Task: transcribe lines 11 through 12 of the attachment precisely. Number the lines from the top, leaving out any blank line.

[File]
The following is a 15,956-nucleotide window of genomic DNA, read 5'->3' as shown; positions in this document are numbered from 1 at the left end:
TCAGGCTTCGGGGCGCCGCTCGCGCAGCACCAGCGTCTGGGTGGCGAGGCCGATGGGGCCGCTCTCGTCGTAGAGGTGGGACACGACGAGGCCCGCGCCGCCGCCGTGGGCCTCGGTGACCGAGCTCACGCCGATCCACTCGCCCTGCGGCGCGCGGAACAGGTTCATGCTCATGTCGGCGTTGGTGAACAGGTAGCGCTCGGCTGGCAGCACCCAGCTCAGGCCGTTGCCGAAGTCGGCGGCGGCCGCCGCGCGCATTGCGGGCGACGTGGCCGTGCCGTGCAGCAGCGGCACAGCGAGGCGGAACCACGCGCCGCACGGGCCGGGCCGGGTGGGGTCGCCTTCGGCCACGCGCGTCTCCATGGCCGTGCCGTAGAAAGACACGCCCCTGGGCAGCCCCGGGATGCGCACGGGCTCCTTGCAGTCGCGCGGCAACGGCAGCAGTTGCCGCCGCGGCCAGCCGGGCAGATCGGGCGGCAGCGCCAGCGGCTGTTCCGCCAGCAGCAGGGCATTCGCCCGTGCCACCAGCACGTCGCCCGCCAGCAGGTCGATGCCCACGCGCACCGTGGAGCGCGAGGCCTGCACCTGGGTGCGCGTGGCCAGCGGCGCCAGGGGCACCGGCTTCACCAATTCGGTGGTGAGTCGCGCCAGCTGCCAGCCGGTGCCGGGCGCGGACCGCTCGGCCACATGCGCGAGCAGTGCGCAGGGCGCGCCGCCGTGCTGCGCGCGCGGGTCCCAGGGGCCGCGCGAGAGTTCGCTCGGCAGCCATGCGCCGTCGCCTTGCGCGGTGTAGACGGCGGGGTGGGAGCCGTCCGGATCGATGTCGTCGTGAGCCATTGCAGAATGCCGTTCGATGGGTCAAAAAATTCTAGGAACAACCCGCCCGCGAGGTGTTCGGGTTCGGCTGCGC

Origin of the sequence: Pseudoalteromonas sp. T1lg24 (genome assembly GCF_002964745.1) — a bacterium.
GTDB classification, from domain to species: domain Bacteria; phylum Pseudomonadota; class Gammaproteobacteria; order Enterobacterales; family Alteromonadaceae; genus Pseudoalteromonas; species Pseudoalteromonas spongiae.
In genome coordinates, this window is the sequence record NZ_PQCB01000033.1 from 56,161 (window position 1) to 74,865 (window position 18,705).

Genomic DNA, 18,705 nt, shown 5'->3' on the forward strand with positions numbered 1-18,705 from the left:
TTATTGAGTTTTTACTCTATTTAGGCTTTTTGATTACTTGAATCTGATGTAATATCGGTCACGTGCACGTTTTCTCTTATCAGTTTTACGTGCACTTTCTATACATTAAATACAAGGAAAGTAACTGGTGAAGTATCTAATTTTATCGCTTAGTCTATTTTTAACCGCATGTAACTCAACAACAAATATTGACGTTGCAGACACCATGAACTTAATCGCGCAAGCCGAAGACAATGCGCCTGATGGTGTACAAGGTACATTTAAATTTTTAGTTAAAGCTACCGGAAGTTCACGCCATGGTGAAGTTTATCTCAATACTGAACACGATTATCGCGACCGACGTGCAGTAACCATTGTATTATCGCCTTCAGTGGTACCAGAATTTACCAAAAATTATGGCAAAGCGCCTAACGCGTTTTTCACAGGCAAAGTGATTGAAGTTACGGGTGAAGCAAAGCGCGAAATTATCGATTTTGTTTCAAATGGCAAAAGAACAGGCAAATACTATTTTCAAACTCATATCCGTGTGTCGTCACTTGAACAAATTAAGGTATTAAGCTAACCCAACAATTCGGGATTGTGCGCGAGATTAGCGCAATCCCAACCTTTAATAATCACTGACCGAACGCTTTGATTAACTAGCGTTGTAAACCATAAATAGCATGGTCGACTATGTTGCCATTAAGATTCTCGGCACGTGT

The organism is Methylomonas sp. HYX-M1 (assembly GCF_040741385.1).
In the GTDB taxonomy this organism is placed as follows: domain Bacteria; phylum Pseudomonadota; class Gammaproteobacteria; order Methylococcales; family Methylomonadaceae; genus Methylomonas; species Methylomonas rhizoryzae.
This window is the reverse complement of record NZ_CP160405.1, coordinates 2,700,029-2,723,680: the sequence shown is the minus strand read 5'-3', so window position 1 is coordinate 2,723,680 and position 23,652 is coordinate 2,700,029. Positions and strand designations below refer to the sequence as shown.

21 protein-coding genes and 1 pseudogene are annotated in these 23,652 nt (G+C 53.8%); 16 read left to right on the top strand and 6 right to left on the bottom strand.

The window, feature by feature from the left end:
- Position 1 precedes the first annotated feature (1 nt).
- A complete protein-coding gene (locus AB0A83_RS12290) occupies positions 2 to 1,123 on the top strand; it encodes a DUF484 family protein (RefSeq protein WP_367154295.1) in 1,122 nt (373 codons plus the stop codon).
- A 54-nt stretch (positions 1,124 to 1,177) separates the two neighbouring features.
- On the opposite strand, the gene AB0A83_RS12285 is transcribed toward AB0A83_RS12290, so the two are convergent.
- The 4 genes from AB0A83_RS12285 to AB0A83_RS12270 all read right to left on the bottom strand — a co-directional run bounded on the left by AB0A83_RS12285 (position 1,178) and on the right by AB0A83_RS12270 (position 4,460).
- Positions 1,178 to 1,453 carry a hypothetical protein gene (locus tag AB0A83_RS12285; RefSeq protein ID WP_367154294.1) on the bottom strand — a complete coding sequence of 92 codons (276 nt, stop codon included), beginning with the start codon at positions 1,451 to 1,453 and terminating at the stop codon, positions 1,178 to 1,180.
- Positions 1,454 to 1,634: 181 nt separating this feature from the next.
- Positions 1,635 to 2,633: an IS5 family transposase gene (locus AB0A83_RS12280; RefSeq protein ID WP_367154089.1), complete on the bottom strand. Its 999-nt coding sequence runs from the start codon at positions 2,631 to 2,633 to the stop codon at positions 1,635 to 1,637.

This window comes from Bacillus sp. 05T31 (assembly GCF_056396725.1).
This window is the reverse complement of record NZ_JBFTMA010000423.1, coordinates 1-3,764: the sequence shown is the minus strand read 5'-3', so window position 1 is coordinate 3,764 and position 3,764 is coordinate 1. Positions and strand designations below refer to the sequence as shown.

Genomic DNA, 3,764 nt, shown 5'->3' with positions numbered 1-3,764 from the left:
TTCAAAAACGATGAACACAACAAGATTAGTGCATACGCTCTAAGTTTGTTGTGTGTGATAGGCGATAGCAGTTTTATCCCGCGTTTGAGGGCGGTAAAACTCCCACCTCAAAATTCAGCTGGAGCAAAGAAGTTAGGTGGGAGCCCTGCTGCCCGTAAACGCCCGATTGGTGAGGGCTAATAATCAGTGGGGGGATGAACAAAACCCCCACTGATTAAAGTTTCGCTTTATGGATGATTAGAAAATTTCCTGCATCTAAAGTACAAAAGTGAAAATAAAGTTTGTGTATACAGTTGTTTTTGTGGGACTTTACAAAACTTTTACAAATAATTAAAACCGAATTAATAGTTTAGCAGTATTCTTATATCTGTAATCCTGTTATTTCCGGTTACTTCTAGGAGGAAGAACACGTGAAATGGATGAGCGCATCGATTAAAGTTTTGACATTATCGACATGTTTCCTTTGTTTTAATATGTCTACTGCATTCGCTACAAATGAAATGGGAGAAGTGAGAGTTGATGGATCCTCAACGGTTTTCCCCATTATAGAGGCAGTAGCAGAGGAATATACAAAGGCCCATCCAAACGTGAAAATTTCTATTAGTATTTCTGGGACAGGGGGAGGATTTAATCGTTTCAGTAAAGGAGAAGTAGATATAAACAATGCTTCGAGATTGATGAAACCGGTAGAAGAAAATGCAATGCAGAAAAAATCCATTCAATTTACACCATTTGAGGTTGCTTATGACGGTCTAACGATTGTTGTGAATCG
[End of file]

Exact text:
21 protein-coding genes and 1 pseudogene are annotated in these 23,652 nt (G+C 53.8%); 16 read left to right on the top strand and 6 right to left on the bottom strand.

The window, feature by feature from the left end: